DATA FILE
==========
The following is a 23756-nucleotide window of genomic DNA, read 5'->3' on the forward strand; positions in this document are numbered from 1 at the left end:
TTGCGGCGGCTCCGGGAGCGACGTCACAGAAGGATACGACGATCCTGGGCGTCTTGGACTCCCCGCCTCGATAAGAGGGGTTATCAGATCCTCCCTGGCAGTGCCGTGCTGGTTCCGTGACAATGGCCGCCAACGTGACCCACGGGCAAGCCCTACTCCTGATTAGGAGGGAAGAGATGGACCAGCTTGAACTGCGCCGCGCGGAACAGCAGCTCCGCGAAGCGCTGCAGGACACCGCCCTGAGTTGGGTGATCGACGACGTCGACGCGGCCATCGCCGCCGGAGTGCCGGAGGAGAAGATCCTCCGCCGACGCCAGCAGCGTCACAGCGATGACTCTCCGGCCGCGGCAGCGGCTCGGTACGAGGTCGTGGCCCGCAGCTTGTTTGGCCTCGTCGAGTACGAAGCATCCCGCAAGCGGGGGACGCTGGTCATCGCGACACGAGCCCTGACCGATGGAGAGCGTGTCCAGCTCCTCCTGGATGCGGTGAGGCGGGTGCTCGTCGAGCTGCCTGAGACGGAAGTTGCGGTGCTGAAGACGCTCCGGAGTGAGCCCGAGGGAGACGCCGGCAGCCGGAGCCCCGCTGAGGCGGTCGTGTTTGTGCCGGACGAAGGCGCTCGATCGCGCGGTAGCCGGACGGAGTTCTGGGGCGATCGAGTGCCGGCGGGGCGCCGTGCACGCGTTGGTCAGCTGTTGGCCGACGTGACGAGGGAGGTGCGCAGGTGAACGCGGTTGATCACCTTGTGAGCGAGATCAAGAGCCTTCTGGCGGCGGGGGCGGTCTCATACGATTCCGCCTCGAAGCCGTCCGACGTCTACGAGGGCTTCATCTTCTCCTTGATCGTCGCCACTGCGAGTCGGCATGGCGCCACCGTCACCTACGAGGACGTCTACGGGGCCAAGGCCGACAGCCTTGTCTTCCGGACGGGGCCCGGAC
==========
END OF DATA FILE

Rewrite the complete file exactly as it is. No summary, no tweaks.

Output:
The following is a 23756-nucleotide window of genomic DNA, read 5'->3' on the forward strand; positions in this document are numbered from 1 at the left end:
TTGCGGCGGCTCCGGGAGCGACGTCACAGAAGGATACGACGATCCTGGGCGTCTTGGACTCCCCGCCTCGATAAGAGGGGTTATCAGATCCTCCCTGGCAGTGCCGTGCTGGTTCCGTGACAATGGCCGCCAACGTGACCCACGGGCAAGCCCTACTCCTGATTAGGAGGGAAGAGATGGACCAGCTTGAACTGCGCCGCGCGGAACAGCAGCTCCGCGAAGCGCTGCAGGACACCGCCCTGAGTTGGGTGATCGACGACGTCGACGCGGCCATCGCCGCCGGAGTGCCGGAGGAGAAGATCCTCCGCCGACGCCAGCAGCGTCACAGCGATGACTCTCCGGCCGCGGCAGCGGCTCGGTACGAGGTCGTGGCCCGCAGCTTGTTTGGCCTCGTCGAGTACGAAGCATCCCGCAAGCGGGGGACGCTGGTCATCGCGACACGAGCCCTGACCGATGGAGAGCGTGTCCAGCTCCTCCTGGATGCGGTGAGGCGGGTGCTCGTCGAGCTGCCTGAGACGGAAGTTGCGGTGCTGAAGACGCTCCGGAGTGAGCCCGAGGGAGACGCCGGCAGCCGGAGCCCCGCTGAGGCGGTCGTGTTTGTGCCGGACGAAGGCGCTCGATCGCGCGGTAGCCGGACGGAGTTCTGGGGCGATCGAGTGCCGGCGGGGCGCCGTGCACGCGTTGGTCAGCTGTTGGCCGACGTGACGAGGGAGGTGCGCAGGTGAACGCGGTTGATCACCTTGTGAGCGAGATCAAGAGCCTTCTGGCGGCGGGGGCGGTCTCATACGATTCCGCCTCGAAGCCGTCCGACGTCTACGAGGGCTTCATCTTCTCCTTGATCGTCGCCACTGCGAGTCGGCATGGCGCCACCGTCACCTACGAGGACGTCTACGGGGCCAAGGCCGACAGCCTTGTCTTCCGGACGGGGCCCGGAC